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Glossary

A business travel and payment landscape that gets more complex by the day can be difficult to navigate. It is true that digital transformation is helping our industry to be more agile and efficient, but it also brings new platforms, regulations and, of course, acronyms.

So, which core terms do you need to know?

  • A is for...

    API (application programming interface): This allows different software to talk to each other and exchange data. An example is Apple Wallet accessing British Airways’ electronic boarding passes.

    ARC (Airline Reporting Corporation): The organisation that regulates ticket sales and reports to the airlines for travel agencies.

    ASC (administrative service charge): This is usually the same as the ‘change fee’, or the fee to exchange the ticket for future travel.

  • B is for...

    BSP (billing and settlement plan): A central point through which all data and funds flow between travel agents and airlines. Rather than every agent having an individual relationship with each airline, information is consolidated through the BSP allowing agents to make one single payment to settle bookings.

  • C is for...

    Corporate card: A physical credit or charge card issued to an employee to pay for approved, business-related expenses.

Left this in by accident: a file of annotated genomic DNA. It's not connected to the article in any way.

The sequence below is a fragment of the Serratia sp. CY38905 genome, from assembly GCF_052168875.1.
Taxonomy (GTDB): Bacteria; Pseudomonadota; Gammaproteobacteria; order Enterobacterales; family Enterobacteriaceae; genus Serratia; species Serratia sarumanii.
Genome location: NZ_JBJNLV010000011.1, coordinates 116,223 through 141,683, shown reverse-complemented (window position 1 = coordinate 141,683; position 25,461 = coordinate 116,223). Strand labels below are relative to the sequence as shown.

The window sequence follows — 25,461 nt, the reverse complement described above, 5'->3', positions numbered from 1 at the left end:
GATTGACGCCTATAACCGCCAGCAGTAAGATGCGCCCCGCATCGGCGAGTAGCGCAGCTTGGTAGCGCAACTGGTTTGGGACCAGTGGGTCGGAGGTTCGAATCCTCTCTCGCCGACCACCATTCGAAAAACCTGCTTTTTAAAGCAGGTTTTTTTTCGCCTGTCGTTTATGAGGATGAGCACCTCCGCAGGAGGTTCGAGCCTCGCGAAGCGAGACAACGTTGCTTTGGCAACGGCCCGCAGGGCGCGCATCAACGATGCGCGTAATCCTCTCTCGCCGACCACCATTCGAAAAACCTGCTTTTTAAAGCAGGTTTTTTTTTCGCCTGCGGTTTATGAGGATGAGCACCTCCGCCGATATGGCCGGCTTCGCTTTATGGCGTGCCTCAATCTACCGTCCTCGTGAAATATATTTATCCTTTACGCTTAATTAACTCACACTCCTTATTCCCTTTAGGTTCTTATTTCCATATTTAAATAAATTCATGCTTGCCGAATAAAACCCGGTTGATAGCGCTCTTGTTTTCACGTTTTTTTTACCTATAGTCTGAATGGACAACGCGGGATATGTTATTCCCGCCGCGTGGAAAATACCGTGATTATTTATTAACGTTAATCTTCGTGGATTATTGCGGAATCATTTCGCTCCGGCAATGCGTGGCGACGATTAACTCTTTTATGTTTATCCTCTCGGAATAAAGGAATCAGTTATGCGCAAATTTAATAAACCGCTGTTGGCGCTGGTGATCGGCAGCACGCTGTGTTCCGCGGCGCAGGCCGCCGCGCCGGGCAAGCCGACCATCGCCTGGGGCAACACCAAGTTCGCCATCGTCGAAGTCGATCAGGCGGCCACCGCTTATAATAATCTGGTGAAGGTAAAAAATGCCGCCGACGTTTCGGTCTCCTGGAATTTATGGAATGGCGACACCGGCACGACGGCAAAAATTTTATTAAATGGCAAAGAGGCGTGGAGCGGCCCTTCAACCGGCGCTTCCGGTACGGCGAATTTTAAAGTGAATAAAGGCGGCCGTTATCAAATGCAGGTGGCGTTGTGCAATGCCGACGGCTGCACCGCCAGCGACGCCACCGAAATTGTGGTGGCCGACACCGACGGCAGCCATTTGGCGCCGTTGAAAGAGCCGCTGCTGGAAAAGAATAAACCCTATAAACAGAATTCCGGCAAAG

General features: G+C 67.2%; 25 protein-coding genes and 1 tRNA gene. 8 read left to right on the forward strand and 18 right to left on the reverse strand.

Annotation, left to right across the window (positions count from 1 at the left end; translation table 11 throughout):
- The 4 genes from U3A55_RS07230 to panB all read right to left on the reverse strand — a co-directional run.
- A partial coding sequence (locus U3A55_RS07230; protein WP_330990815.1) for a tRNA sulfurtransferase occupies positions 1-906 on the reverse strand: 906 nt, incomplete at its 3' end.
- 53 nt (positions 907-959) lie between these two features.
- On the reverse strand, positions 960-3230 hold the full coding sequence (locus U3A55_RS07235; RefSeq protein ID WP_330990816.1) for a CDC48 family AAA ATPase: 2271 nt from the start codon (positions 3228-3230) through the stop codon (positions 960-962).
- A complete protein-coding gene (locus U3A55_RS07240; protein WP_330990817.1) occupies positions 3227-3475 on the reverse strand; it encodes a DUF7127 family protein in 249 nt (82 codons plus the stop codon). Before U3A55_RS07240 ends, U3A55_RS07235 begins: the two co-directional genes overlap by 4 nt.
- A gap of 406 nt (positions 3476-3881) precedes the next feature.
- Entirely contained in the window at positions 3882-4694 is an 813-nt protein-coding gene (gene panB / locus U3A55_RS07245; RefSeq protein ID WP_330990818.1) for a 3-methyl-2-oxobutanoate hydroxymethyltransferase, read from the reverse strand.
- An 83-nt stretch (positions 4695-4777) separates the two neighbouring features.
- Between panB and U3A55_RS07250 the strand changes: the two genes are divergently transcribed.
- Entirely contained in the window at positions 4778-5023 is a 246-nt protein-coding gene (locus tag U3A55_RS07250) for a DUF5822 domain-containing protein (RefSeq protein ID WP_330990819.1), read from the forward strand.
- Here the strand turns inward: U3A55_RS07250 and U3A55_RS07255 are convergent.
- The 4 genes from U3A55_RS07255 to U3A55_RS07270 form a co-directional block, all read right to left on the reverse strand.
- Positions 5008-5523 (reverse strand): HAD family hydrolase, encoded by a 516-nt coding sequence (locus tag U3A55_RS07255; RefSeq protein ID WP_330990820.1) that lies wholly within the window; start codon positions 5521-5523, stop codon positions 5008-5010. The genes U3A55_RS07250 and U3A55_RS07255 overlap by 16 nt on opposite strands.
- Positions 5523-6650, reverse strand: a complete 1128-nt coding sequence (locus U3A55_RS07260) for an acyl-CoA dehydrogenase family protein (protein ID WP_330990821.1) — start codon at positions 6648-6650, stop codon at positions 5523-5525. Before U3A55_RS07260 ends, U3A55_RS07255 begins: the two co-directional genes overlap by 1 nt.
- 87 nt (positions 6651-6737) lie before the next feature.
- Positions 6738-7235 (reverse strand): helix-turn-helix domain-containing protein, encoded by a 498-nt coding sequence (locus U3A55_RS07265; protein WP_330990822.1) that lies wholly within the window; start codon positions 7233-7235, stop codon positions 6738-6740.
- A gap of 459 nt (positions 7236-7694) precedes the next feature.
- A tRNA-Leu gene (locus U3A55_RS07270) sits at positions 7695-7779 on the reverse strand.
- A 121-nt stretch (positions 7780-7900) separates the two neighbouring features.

Corporate rate: A hotel rate designed to appeal to the needs of the business traveller. Corporate rates normally guarantee the best available room at a fixed cost for a specific period, typically outlined in a contract between the hotel and company.

  • E is for...

    EDI (electronic data interchange): This is the acronym for the computer-to-computer exchange of business documents between companies. EDI has broadly replaced faxing and posting.

    EMS (expense management system): A system used to import expenses directly from a credit card programme to create reports to be reviewed and approved or reimbursed by a manager.

    ERP (enterprise resource planning): This software generally includes all accounting features, such as accounts receivable, accounts payable and payroll, and offers additional modules such as tangible and intangible assets, human resources and supply chain management.manager.

  • F is for...

    Fare basis: An alpha or alpha-numeric code used by airlines to identify a fare type and allow staff and travel agents to find the rules applicable. For example: F = First Class.